Simo Salminen

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The association between disturbed sleep and increased risk of occupational injury has been observed in several cross-sectional and case-control studies, but prospective evidence is lacking. We examined prospectively whether sleep disturbances predicted occupational injuries in a large population of Finnish public sector employees. A total of 48 598(More)
PROBLEM Two questions were posed in this global literature review: Do young workers have a higher occupational injury rate? Are the injuries of young workers more often fatal than those of older workers? METHOD The studies of nonfatal and fatal injuries were collected based on the following criteria: (a) published in peer-reviewed journals; (b) the young(More)
The aim of this study was to find out the specific accident factor of older workers by comparing them to younger workers. The data consist of 99 occupational accidents in which 102 persons were seriously injured. Eighteen of the victims were over 50 years old. The particular accident risk of older employees was getting run over by moving vehicles. In(More)
The aims of this article were, on the one hand, to indicate the risk groups exposed to serious occupational accidents and, on the other hand, to examine what makes serious occupational accidents 'serious'. We compared the data on 99 serious occupational accidents gathered by ourselves to the information from official statistics. The results showed that the(More)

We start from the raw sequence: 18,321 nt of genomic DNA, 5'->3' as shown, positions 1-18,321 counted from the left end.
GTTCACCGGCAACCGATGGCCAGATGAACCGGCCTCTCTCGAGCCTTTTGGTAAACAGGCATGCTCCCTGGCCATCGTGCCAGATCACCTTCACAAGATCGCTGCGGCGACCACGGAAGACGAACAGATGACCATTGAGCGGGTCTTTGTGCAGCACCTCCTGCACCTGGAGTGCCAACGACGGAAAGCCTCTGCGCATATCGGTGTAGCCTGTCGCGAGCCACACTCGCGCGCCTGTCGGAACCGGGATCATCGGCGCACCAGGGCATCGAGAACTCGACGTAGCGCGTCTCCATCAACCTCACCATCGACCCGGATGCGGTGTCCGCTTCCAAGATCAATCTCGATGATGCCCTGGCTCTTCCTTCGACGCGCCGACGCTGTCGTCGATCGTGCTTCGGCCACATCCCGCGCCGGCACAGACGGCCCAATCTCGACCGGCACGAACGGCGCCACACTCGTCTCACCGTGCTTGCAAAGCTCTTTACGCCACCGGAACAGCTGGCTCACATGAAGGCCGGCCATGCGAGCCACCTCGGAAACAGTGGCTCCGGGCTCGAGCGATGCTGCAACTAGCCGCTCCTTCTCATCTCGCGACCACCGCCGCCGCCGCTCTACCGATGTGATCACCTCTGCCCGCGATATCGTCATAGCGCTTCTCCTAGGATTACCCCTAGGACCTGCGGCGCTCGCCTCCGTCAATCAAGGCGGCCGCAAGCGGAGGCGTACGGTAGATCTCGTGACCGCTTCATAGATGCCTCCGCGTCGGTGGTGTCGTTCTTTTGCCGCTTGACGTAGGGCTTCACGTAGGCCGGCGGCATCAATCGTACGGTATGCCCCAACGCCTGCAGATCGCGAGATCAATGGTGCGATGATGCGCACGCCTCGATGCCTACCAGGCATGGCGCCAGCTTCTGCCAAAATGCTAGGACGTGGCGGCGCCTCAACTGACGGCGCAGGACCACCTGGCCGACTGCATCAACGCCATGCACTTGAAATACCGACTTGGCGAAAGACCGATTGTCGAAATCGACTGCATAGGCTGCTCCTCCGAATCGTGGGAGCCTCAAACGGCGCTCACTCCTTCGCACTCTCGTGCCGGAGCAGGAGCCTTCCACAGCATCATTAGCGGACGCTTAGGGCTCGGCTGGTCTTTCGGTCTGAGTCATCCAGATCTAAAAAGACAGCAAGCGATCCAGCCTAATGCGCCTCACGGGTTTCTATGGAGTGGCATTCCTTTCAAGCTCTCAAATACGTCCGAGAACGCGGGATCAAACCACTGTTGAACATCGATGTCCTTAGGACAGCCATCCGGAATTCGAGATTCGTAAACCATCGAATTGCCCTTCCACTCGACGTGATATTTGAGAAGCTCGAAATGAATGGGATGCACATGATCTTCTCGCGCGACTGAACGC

BACKGROUND Stress at work has long been recognized as a factor in increasing risk for mental and physical health problems. The extent to which work stressors and stress predicted injuries occur in a large population of Finnish hospital workers was studied. METHODS A total of 5,111 employees (624 men, 4,487 women) from 10 hospitals participated in this(More)
The aim of this study is to examine the effect of human error on industrial accidents. One hundred and seventy-eight fatalities and 99 serious accidents were classified according to Rasmussen's SRK model. Of accidents, 84-94% were due mainly to human error. Most of the errors were skill-based, next came rule-based errors and then knowledge-based errors. The(More)
The current study investigated the relationship between organizational safety climate and perceived organizational support. Additionally, it examined the relationship with job satisfaction, worker compliance with safety management policies, and accident frequency. Safety climate and supportive perceptions were assessed with Hayes, Perander, Smecko, et al.(More)
The aim of this article is to examine organizational factors influencing serious occupational accidents. The study was part of a larger project investigating 99 serious occupational accidents in southern Finland. A workplace analysis and an accident analysis were done at accident sites. In connection with this investigation, 73 victims, 91 foremen, and 83(More)
The aim of this study is to examine two hypotheses. The first hypothesis proposes that left-handers have a higher injury risk than right-handers. The second hypothesis assumes that ambidextrous people have an elevated risk of injury compared with both right- and left-handers. The subjects of this study, 4107 men and 4461 women, were all born in northern(More)
This study examined the seriousness of traffic accidents that happen-either on work errands or during commuting. The article was based on three independently gathered data sets, of which two were based on compensation claims to the insurance companies (N=2,050 and N=17,108) and one on the interviews of victims (N=328). The traffic accidents at work led to a(More)